"Hewho knows when he can fight and when he cannot will be victorious." Sun Tzu
Folks on the right are wondering if the GOP will show any backbone and give Sotomayor the type of grilling former President Bush's picks received from Democrats, or continue with the courteous and respectful treatment they accorded former President Clinton's appointees the previous decade.
Those on the left, likely caring far less about the judge's qualifications than her gender and ethnicity -- as well as wanting another win for Obama, of course(!) -- are getting ready to toss out the race and sex card at the slightest provocation.
To be sure, the baggage associated with Sotomayor's deplorable comments about Latina women making better judgments than white men, and the recent Supreme Court decision concerning the New Haven firefighters, give Republicans ammunition if they choose to oppose the judge.
However, now that comedian Al Franken has been officially seated in the Senate, why should the GOP start a fight it can't win? After all, it seems a metaphysical certitude Sotomayor is going to be confirmed.
With this in mind, Republicans shouldn't waste a penny of their dwindling political capital on this battle.
Given the media's affection for the judge, let alone for Obama, any contest mounted will be reported as purely sexist and racist irrespective of the grounds. From a public opinion perspective, fighting this nomination is a lose-lose situation
By contrast, given Obama's declining poll numbers, and the appearance that the public is growing weary of all this spending and debt creation as unemployment continues to rise, an unexpectedly peaceful confirmation process could be a win-win for the right.
When one considers the recent data finding a growing conservative shift in the nation, in particular on key issues such as abortion and gun rights, it seems clear that with the pendulum possibly having reversed direction, what Republicans don't need is a highly-publicized battle over a female minority member, especially given the poor odds of success.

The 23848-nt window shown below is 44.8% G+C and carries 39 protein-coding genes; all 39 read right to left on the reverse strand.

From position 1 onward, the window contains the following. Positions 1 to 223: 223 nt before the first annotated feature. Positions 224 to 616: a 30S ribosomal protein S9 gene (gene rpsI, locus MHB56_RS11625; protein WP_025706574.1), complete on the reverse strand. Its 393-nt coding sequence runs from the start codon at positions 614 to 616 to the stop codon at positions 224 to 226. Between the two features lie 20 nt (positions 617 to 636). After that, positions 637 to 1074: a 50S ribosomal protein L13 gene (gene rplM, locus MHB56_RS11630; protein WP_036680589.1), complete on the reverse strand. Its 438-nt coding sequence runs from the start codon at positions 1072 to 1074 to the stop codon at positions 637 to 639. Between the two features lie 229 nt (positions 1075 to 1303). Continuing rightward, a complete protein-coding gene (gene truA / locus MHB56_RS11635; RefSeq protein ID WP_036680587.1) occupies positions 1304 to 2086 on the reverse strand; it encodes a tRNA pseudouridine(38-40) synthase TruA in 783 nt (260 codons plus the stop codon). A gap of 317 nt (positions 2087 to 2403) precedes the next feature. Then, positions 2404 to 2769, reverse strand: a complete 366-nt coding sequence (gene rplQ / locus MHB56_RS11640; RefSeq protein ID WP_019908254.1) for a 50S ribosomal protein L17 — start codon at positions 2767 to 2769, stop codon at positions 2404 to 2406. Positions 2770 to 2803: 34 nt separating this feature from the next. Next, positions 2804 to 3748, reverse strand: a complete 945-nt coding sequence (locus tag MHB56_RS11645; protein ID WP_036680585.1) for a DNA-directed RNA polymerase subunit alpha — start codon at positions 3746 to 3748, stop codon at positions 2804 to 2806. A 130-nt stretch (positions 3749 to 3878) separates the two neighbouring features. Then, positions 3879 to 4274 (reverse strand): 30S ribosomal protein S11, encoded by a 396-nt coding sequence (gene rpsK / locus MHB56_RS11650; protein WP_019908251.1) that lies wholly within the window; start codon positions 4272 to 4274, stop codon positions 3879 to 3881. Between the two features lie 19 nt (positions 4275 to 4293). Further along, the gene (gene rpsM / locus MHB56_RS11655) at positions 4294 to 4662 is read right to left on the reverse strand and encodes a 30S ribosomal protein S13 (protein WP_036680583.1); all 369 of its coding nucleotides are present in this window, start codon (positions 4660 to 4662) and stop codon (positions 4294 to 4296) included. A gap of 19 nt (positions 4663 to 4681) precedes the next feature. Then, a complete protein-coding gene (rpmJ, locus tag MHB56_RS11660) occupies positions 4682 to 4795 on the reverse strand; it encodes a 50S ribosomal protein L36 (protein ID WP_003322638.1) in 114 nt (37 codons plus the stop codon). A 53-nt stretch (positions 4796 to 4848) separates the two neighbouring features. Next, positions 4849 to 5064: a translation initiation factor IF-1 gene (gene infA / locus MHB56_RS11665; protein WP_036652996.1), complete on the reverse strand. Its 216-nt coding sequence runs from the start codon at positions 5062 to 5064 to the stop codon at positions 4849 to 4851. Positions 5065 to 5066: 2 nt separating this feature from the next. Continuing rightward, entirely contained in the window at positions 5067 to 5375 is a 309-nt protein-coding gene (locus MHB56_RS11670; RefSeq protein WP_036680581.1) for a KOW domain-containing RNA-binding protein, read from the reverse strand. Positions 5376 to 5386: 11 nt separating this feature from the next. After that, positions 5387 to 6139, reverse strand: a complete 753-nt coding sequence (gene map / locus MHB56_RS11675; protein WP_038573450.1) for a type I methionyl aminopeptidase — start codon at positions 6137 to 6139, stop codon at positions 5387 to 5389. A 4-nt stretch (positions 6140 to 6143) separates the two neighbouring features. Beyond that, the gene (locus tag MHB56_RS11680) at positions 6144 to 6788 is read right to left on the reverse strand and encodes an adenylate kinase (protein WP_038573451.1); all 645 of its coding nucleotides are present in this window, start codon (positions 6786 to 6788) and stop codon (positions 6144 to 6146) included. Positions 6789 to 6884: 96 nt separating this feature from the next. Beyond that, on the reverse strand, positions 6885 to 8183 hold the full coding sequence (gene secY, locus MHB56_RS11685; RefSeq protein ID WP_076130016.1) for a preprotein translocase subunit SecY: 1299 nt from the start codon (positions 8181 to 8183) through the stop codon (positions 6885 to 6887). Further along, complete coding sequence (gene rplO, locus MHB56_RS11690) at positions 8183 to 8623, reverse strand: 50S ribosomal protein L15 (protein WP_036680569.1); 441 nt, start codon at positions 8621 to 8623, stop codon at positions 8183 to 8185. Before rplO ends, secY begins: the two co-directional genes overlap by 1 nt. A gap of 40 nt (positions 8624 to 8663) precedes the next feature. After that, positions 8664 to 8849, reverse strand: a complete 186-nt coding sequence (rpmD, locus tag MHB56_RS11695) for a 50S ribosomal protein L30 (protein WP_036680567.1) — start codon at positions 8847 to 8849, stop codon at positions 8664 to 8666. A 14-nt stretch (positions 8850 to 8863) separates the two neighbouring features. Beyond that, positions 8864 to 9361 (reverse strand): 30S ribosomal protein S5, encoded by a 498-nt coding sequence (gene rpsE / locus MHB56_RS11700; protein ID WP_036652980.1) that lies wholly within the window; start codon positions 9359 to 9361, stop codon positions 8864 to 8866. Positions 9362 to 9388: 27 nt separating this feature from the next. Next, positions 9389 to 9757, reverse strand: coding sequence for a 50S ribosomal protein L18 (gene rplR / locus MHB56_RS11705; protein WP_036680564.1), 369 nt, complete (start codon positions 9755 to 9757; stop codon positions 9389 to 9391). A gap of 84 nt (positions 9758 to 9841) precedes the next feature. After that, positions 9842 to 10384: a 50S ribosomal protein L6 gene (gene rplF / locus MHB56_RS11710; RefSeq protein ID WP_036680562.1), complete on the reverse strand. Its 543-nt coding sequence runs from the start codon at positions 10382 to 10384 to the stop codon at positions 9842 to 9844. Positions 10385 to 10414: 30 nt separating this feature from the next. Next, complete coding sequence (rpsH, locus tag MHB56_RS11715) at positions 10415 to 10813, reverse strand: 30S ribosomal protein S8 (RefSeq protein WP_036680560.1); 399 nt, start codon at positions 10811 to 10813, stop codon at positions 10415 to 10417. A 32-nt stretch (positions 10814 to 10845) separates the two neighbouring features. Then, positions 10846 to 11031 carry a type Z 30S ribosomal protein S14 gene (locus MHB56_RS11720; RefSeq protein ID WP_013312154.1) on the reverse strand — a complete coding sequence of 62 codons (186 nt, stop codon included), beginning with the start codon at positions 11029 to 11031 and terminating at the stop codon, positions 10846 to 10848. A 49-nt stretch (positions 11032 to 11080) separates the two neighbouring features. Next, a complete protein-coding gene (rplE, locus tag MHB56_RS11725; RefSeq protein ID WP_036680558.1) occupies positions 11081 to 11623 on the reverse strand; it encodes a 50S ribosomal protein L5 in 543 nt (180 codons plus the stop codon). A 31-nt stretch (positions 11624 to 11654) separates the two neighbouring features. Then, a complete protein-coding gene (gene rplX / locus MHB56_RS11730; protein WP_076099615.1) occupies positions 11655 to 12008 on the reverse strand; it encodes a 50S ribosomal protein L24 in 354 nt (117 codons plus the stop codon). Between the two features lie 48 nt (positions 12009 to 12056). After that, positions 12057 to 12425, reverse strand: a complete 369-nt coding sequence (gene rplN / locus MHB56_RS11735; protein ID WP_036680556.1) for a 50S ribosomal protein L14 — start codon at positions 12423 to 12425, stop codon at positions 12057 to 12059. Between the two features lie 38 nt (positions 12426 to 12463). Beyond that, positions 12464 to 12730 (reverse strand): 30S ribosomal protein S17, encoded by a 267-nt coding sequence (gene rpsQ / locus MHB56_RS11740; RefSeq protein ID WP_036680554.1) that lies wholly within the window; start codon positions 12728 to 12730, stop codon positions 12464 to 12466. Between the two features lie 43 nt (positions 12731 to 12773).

Factor in Democratic Party and media depictions of the GOP as the Party of "No," and a smooth confirmation process this week - lacking any of the expected confrontation members of the press live for- could be quite disarming to the left as well as dispel the myth Republicans are just acting as minority obstructionists.
With the American Clean Energy and Security Act aka cap and tax! moving to the Senate, and a health care battle looming, the GOP needs to focus its attention on these disgusting initiatives that will cost the nation dearly for decades to come if implemented, and do so with as much public support as possible.
Since a victorious Sotomayor likely won't vote much differently than her predecessor -- or virtually anyone Obama would nominate for that matter! -- conservatives aren't going to lose much with her on the bench despite her shortcomings.
But, if a failed attempt to block her somehow halted the pendulum's apparent rightward shift, and therefore increased public support for cap and tax and healthcare, Republicans would have made a horrible strategic decision we'll all regret for a very, very long time.
Since David Souter is likely just the first of several Supreme Court retirements Obama will have to deal with -- either John Paul Stevens or Ruth Bader Ginsburg will be next -- it seems wiser for the GOP to currently focus their munitions on what's going on in Congress, and keep their powder dry for the next judiciary incursion.
As Sun Tzu wrote, "He will win who, prepared himself, waits to take the enemy unprepared."
Noel Sheppard is Associate Editor of the MediaResearchCenter's NewsBusters.org. He welcomes feedback at firstname.lastname@example.org.